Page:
Schizophrenia and other psychotic disorders. Schizophrenic disorders are severe disorders characterized by distorted thoughts and perceptions, atypical communication, inappropriate emotion, abnormal motor behavior, and social withdrawal. The slow‐developing schizophrenia known as chronic or process schizophrenia has a poor prognosis for recovery; when a formerly well‐adjusted individual develops schizophrenia (known as reactive or acute schizophrenia), there is a better chance of recovery. The five major types of schizophrenia are as follows.

  • Paranoid schizophrenia is characterized by prominent delusions or auditory hallucinations in the context of relative preservation of usual cognitive functioning and affect. (Examples are delusions of persecution, grandeur, or both.) Paranoid schizophrenics trust no one and are constantly on guard because they are convinced that others are plotting against them. They may seek retaliation against imagined enemies.

  • Catatonic schizophrenia is evidenced by excessive, sometimes violent motor activity or by a mute, unresponsive, stuporous condition in which a person may retain the same posture for hours. A person may remain in one state for a long period or alternate between violent activity and remaining stiff and immobile, totally unresponsive to the outside world.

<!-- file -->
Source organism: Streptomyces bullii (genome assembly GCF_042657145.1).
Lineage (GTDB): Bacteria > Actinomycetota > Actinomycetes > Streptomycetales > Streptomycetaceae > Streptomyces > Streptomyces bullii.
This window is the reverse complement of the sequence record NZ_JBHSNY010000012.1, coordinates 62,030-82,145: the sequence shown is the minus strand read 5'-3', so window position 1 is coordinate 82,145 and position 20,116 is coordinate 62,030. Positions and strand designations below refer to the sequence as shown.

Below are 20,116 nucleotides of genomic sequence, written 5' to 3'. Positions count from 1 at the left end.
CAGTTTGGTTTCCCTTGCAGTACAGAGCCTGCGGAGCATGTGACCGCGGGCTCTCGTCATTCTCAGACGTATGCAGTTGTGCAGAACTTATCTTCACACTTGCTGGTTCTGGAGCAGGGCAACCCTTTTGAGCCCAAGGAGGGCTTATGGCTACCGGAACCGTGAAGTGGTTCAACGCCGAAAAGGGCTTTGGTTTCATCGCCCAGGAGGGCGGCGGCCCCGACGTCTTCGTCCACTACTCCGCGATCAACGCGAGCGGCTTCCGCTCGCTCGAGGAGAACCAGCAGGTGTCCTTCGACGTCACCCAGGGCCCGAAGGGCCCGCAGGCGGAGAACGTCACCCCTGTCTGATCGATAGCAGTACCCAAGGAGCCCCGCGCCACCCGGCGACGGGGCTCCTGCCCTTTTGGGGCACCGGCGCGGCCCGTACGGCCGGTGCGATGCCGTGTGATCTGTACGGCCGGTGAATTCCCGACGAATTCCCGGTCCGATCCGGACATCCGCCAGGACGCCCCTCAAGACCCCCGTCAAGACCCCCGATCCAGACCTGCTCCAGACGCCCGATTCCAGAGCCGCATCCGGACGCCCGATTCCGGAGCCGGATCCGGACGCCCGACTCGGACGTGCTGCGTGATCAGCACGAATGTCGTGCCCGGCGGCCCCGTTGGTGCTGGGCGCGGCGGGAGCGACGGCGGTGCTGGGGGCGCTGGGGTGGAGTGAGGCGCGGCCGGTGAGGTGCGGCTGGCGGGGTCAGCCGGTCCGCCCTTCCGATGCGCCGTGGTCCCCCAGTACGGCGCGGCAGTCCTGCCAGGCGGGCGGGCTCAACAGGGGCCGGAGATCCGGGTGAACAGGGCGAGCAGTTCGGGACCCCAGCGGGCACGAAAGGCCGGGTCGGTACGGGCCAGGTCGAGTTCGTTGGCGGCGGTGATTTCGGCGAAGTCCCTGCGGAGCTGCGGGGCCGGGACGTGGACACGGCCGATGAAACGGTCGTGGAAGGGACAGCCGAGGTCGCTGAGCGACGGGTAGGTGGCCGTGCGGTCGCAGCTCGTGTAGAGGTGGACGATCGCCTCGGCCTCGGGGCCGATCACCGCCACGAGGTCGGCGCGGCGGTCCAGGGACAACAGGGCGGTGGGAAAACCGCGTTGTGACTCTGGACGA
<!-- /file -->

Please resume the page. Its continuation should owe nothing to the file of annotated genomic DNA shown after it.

• Disorganized (hebephrenic) schizophrenia is characterized by bizarre symptoms, including extreme delusions, hallucinations, and inappropriate patterns of speech, mood, and movement. Inappropriate moods may be manifested by laughing or crying at unsuitable times.

  • Undifferentiated schizophrenia is manifested by delusions, hallucinations, incoherent speech, and disorganized behavior. The conglomerate of symptoms fit the criteria of more than one type or of no clear type of schizophrenia.

  • Residual schizophrenia is a condition in which at least one episode of schizophrenia has occurred although there are currently no prominent psychotic symptoms (for example, delusions or hallucinations). Certain negative symptoms, those indicating a lack, such as flat affect, poverty of speech, and avolition (lack of using the will, or choosing), continue, however, as do two or more attenuated positive symptoms (eccentric behavior, odd beliefs, and so forth). The course of this type of schizophrenia may be time limited and may represent a transitional phase between remission and a full‐blown psychotic episode.